ISSN (Print): 2372-0115

ISSN (Online): 2372-0107

Content: Volume 2, Issue 2


Isolation of Food Pathogens From Freshly Milled Palm Oil and the Effect of Sterilization on Oil Quality Parameters

1Plant pathology Division, Nigerian Institute for Oil Palm Research, NIFOR. Edo state, Nigeria

2Biochemistry Division, Nigerian Institute for Oil Palm Research, NIFOR. Edo state, Nigeria

Journal of Food Security. 2014, 2(2), 65-71
DOI: 10.12691/jfs-2-2-4
Copyright © 2014 Science and Education Publishing

Cite this paper:
Okogbenin O.B, Okogbenin E.A, Okunwaye T, Odigie E.E, Ojieabu A. Isolation of Food Pathogens From Freshly Milled Palm Oil and the Effect of Sterilization on Oil Quality Parameters. Journal of Food Security. 2014; 2(2):65-71. doi: 10.12691/jfs-2-2-4.

Correspondence to: Okogbenin  O.B, Plant pathology Division, Nigerian Institute for Oil Palm Research, NIFOR. Edo state, Nigeria. Email:


The isolation and identification of food pathogens from freshly milled palm oil as well as the effect of steam sterilization on some quality parameters of palm oil was evaluated. Microbial isolations and quality parameters were carried out at day 0, day 14 and day 28. Biochemical parameters such as Peroxide value, Anisidine value, Free fatty acid, Deterioration of bleachibility index (DOBI) and Carotene value was analyzed in the same samples using the digital Palmoiltester. The most frequently isolated bacteria from the unsterilized samples were Pseudomonas aerugenosa, Bacillus subtilis, Enterococcus aerogenes, Staphylococcus saprophyticus and Micrococcus varians while the most frequently isolated fungal species were Aspergillus niger aggregate (IMI number 503810), Cochliobolus sp. (anamorphic state: Curvularia) (IMI number 503811), Penicillium citrinum (IMI number 503812) and a yeast, Meyerozyma guilliermondii (IMI number 503813). The fungal count in the unsterilized samples from day 0 to day 28 was in the range of 2.17 x 103 to 5.0x106 while the bacteria count ranged from 4.08 x 102 to 9.0x 108. The sterilized sample showed no microbial contamination throughout the 28 day storage. However, sterilization caused significant changes when compared with unsterilized sample as thus; significant (p<0.05) increases in peroxide value of up to 5.14% and 15.99% after the 14th and 28th day respectively, significant (p<0.05) increases in anisidine value of up to 170% and 200% for day 14 and day 28 respectively, significant (p<0.05) decreases in carotene content of up to 11.84% and 15.79% for day 14 and day 28 respectively, significant (p<0.05) decreases in DOBI value of up to 37.46% and 37.73% for day 14 and day 28 respectively and no significant (p>0.05) changes in free fatty acids.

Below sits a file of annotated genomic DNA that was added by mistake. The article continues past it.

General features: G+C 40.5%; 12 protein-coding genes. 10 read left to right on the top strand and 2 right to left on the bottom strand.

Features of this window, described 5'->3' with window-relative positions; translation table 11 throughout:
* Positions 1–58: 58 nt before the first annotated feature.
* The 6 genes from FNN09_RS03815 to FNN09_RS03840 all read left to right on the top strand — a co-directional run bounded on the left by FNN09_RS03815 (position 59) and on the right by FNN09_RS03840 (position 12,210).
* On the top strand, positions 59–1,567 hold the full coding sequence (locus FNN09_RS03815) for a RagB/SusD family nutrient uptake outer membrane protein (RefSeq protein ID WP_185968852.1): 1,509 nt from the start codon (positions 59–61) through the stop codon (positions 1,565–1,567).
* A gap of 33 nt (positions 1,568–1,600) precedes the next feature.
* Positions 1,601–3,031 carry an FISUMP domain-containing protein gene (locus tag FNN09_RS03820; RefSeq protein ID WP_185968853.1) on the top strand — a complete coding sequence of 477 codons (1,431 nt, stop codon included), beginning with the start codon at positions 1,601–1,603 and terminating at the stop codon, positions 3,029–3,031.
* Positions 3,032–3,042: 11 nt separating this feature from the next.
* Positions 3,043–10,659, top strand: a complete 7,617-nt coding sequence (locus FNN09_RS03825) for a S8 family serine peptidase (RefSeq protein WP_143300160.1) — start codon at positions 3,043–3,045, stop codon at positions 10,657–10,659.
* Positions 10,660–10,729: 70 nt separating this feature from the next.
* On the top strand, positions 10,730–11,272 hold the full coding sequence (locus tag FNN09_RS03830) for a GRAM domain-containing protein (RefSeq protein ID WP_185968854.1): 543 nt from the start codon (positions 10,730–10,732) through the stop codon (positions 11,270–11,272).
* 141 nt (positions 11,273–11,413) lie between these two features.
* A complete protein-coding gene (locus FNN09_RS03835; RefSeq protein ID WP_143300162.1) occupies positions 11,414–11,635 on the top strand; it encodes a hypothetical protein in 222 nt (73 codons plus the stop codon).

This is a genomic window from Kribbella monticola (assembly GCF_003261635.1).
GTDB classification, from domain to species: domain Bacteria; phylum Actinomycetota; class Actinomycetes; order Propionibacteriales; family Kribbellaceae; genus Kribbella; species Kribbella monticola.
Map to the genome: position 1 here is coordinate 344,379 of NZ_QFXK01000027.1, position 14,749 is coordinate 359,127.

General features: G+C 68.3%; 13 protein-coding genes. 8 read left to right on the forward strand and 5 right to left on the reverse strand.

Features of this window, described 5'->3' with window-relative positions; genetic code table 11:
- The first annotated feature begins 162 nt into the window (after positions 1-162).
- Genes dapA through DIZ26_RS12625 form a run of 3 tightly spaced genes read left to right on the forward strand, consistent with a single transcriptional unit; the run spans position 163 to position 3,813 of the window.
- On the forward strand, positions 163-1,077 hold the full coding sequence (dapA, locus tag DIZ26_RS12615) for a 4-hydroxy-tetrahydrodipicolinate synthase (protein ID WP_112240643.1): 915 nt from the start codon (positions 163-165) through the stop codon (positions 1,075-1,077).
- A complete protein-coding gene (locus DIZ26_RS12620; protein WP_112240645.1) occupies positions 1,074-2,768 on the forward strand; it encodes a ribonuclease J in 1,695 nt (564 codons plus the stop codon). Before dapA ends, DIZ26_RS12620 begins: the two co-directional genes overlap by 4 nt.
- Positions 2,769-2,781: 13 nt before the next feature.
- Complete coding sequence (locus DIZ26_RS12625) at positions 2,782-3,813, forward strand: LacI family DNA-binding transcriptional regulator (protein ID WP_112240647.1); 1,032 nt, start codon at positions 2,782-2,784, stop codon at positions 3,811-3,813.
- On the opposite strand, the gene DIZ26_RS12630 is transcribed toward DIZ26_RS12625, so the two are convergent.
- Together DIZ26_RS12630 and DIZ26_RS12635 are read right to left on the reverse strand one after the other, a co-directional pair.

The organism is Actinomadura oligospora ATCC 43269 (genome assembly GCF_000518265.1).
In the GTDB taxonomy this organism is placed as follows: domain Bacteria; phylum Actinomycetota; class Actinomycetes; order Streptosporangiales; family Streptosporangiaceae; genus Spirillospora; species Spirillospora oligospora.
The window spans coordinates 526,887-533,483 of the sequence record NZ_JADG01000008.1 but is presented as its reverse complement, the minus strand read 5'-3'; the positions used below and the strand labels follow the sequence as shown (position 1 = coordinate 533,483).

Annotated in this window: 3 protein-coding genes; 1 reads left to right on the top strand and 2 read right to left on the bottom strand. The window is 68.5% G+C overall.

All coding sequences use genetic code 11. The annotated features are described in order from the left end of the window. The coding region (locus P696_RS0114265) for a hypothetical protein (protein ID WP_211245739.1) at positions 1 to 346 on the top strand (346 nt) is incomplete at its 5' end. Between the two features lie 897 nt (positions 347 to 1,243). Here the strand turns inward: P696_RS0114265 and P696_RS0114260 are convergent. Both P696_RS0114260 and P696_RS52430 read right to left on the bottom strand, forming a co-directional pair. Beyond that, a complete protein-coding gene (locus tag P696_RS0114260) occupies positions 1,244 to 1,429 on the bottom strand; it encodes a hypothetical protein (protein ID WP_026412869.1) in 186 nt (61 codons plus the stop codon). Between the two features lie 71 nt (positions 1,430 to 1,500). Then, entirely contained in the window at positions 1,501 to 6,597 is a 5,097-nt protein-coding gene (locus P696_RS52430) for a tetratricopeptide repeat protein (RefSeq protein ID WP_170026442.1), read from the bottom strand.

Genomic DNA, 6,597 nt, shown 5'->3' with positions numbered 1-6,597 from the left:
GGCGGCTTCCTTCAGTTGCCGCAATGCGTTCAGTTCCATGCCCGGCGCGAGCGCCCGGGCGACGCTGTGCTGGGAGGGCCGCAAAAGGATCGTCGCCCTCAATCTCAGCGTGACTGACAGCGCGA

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Impact of Traditional Process on Hygienic Quality of Soumbala a Fermented Cooked Condiment in Burkina Faso

1Laboratory of Microbiology and Biotechnology, Research Center in Biological Food and Nutrition Sciences (CRSBAN), Department of Biochemistry and Microbiology University of Ouagadougou, Burkina Faso

2Laboratory of Food Technology, Department of Biochemistry and Microbiology University of Ouagadougou, Burkina Faso

3Laboratory of Clinical Biochemistry and pharmacology, Department of Biochemistry and Microbiology University of Ouagadougou, Burkina Faso

4Laboratory of Food Technology, Department of Biochemistry and Microbiology University of Ouagadougou, Burkina Faso;Laboratory of Clinical Biochemistry and pharmacology, Department of Biochemistry and Microbiology University of Ouagadougou, Burkina Faso

Journal of Food Security. 2014, 2(2), 59-64
DOI: 10.12691/jfs-2-2-3
Copyright © 2014 Science and Education Publishing

Cite this paper:
Marius K. Somda, Aly Savadogo, François Tapsoba, Nicolas Ouédraogo, Cheikna Zongo, AlfredS. Traoré. Impact of Traditional Process on Hygienic Quality of Soumbala a Fermented Cooked Condiment in Burkina Faso. Journal of Food Security. 2014; 2(2):59-64. doi: 10.12691/jfs-2-2-3.

Correspondence to: Marius  K. Somda, Laboratory of Microbiology and Biotechnology, Research Center in Biological Food and Nutrition Sciences (CRSBAN), Department of Biochemistry and Microbiology University of Ouagadougou, Burkina Faso. Email: